Alex Rodriguez Objects to Rangers Bankruptcy Plan
Alex Rodriguez, third baseman for the New York Yankees, objected to the bankruptcy plan of his former baseball team, the Texas Rangers, which owes him $24.9 million in deferred compensation.
The plan doesn’t make clear whether Rodriguez’s contract will be assumed by the buyer of the baseball team “with all of his rights remaining intact,” his lawyer said in a filing today in U.S. Bankruptcy Court in Fort Worth, Texas.
The objection to the Rangers’ bankruptcy plan was one of several filed today. Besides Rodriguez, the team’s lenders, Major League Baseball, the Major League Baseball Players Association, and the U.S. government’s bankruptcy watchdog filed objections about the plan.
The objections come as the Rangers are scheduled to go up for auction next week. A group led by attorney Chuck Greenberg and Hall of Fame pitcher Nolan Ryan has an agreement to buy the team subject to higher bids. Initial bids are due on Aug. 3.
Mark Semer, a spokesman for the Rangers, declined to comment about the objections.
The lenders, led by JPMorgan Chase & Co., oppose the Greenberg-Ryan deal and the auction process, which they say will chill bidding and doesn’t give interested buyers enough time to put together their best bids.
The lenders repeated those arguments in their court filing and objected to what they said were illegal liability releases in the plan.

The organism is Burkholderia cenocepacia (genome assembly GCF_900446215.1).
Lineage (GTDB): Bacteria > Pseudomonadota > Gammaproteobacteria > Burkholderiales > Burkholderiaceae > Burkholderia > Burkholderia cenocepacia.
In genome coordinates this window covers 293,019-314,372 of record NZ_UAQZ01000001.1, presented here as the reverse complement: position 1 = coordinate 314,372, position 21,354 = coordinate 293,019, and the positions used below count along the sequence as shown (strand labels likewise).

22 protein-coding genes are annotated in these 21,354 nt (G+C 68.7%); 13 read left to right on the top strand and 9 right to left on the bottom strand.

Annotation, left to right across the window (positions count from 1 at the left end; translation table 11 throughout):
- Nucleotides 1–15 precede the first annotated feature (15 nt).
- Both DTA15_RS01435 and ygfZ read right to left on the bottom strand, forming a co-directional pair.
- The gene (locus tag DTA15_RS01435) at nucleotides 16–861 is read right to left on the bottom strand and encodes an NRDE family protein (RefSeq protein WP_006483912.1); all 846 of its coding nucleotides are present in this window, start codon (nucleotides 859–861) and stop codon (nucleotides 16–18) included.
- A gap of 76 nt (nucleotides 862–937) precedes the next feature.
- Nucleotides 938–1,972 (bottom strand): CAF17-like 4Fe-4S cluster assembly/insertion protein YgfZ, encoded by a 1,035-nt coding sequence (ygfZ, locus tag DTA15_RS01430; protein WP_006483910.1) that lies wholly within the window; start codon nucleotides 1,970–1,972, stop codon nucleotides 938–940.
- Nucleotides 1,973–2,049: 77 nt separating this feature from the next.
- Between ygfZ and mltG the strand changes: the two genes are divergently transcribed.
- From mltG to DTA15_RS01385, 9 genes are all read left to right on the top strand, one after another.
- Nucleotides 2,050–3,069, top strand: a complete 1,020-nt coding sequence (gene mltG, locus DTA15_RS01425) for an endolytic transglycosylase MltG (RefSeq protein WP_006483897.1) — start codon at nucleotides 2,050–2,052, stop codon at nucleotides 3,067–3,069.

“The Greenberg group’s unwavering rush to a confirmation hearing -- like a shopper who grabs a mistakenly underpriced item and runs to the cash register before someone realizes the error -- makes it practically impossible to hold a fair auction of the Texas Rangers,” the lenders said.
In his objection, Rodriguez said he hasn’t received assurance from the Rangers or those bidding for the team that he will be paid on his former contract with the team. Rodriguez, who is one home run away from hitting his milestone 600th home run, was traded to the Yankees from Texas in 2004.
The committee of unsecured creditors said in an objection that it also hasn’t received assurance that the successful bidder for the team will have the financial ability to satisfy the club’s obligations. The new owner will assume about $204 million in liabilities, including player contracts and deferred compensation agreements, according to the filing.
The case is In re Texas Rangers Baseball Partners, 10-43400, U.S. Bankruptcy Court, Northern District of Texas (Fort Worth).